- Under-five mortality: 28
- Number of working CHCs: 70 in 2005 and 84 in 2016
- Required 336
- Shortfall 146
- IMR in J&K: 24
Source: Rural Health Statistics, NFHS, SRS
The lone children’s hospital in Srinagar “has improved”, but flies buzz close to its gates. Indoors, distraught parents operate nebulisers strapped to breathless little ones. They say the devices are “not difficult to use”. In Kashmir’s Govind Ballabh Pant Paediatric Hospital, the gap between despair and relief is narrow. Like in many other places, this hospital sets the bar so low and has been trying to overcome neglect so pervasive that almost any improvement is betterment.
Just outside the hospital, a beggar woman leans on a few attendants’ personal belongings, while the attendants narrate their stories to her. There is a water outlet nearby, which attracts the flies. Upstairs, in the much-cleaner Ward No. 2, children who are yet to be admitted can be found resting. Their attendants also relax, unmindful of the nurses. The Neonatal Intensive Care Unit ward is off-limits, especially for the press. One neonatal (baby less than 28 days old) is in the incubator.
In 2012, the year there was an uproar after 787 babies died here in nine months, at least two babies used to share an incubator and there was one bed for every three or four children. Though things were worse in the previous years—882 babies had died in 2009 and 883 in 2010—it was in 2012 that the media reported extensively on the casualties. The deaths were due to lack of equipment such as ventilators and baby warmers, and the then Omar Abdullah-led government fired many in the administration for staff absences and general negligence. An inquiry by the then director of the Sher-i-Kashmir Institute of Medical Sciences in Soura, Srinagar, Dr Showkat Zargar, revealed constant infighting among faculty members since 2005. The faculty and head of department would not cooperate with each other.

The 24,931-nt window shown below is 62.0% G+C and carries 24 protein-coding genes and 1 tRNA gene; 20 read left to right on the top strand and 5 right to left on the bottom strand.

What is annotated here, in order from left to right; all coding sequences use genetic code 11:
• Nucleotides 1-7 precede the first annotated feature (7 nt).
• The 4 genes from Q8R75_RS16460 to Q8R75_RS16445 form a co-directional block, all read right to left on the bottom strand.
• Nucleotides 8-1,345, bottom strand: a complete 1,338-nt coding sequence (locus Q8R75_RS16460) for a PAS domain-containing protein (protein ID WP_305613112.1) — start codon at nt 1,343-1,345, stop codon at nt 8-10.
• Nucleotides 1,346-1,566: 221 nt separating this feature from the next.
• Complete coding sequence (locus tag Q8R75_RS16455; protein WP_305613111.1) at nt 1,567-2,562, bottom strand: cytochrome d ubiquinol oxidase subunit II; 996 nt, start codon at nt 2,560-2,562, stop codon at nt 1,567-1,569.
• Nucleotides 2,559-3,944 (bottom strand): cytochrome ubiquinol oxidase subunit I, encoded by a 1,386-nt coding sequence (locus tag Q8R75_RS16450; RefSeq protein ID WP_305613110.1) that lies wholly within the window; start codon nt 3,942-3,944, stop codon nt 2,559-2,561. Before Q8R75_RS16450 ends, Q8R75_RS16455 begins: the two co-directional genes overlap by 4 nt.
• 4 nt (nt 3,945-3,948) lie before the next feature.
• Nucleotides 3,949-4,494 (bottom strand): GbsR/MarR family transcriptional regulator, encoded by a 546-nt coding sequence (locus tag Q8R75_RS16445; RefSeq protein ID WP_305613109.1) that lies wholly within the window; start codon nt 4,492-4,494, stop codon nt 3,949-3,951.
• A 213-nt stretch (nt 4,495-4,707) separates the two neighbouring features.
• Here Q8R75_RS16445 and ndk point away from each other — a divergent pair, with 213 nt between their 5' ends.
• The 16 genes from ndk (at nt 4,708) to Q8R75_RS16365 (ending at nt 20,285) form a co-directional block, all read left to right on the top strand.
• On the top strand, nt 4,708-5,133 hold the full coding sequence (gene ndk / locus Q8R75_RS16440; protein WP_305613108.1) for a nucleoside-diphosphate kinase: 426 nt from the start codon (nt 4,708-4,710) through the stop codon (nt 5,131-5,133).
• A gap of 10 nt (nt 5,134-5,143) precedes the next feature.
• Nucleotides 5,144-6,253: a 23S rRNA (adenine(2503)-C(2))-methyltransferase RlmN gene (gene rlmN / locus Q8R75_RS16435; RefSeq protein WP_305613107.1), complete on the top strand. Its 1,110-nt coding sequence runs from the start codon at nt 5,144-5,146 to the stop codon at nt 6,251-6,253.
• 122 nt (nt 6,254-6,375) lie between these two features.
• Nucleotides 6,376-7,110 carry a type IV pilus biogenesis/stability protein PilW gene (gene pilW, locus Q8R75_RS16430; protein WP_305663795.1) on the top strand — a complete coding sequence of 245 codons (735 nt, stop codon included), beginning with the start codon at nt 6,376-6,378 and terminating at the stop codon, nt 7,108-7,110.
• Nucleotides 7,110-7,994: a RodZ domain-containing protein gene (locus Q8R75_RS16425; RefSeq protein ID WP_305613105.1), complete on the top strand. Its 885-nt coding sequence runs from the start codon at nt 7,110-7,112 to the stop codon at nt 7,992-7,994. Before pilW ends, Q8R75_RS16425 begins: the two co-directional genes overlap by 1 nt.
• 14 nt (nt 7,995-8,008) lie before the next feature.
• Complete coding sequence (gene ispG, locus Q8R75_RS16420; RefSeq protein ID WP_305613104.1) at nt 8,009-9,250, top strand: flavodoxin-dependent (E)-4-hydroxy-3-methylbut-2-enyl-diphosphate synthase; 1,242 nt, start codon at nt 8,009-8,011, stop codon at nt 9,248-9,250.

“Basic infection control guidelines were not followed and life-saving equipment such as incubators, ventilators and warmers were not maintained,” the inquiry found. There were only six ventilators for more than 30,000 patients admitted every year. The infant mortality rate (IMR) in the neonatal intensive care unit was above 20 per cent. The proposal for a new children’s hospital with a 200-bed maternity wing in Srinagar, to make up for the rush of patients from rural Kashmir, was shelved by the government.
“The hospital doesn’t stink the way it used to in 2012,” says medical superintendent Dr Kanwarjeet Singh. IMR is down by 50 per cent. There are 21 ventilators—16 more than in 2012. It also has 11 non-invasive ventilators now, while there were none six years ago. Over the same period, the number of syringe infusion pumps has gone up to173 from 40, and baby warmers, from 25 to 110.
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All this happened because a group of lawyers, activists and journalists approached the high court with a public interest litigation (PIL). The high numbers of infant deaths at G.B. Pant Hospital were probed for five years, and directions issued regularly to upgrade the hospital. “In 2012, 14 babies would die every day. The number is down to three,” says Dr Singh.
The 254-bed hospital receives three lakh children annually. Many are from remote Kishtwar, Doda, Banihal and Poonch. Doctors say congenital malformations, or physical defects at birth, are the leading cause of death, besides birth asphyxia and late referrals.
But basic questions remain. Have the hospital and the government really brought down the IMR? The health and medical education departments are not revealing yearly infant death numbers, except those in the National Family Health Survey (NFHS), a public document.
Dr Saleem Rehman, director general of health services, says J&K’s IMR went down by eight points in 2016-17, the highest fall anywhere in a single year. “The NFHS shows that mother and child health indicators in Kashmir have improved and are relatively better than the national average,” says Dr Rehman.
“Infant deaths still haunt the G.B. Pant Hospital and other state health institutions,” says Faisal Qadri, who pleaded the 2012 PIL. In the period from January 2016 to September 2017, another 464 infants died at this hospital, say sources. Submissions by the hospital in the high court show 9,118 infant admissions and 428 deaths last year. In 2016, there were 12,680 infant admissions and 492 deaths, while 574 of the 12,876 infants admitted in 2015 died.
“No doubt facilities have been upgraded,” says Qadri. “The PIL had been launched to stop deaths at the hospital. That has not happened. Five hundred babies still die annually and there’s no plausible answer why.”
By Naseer Ganai in Srinagar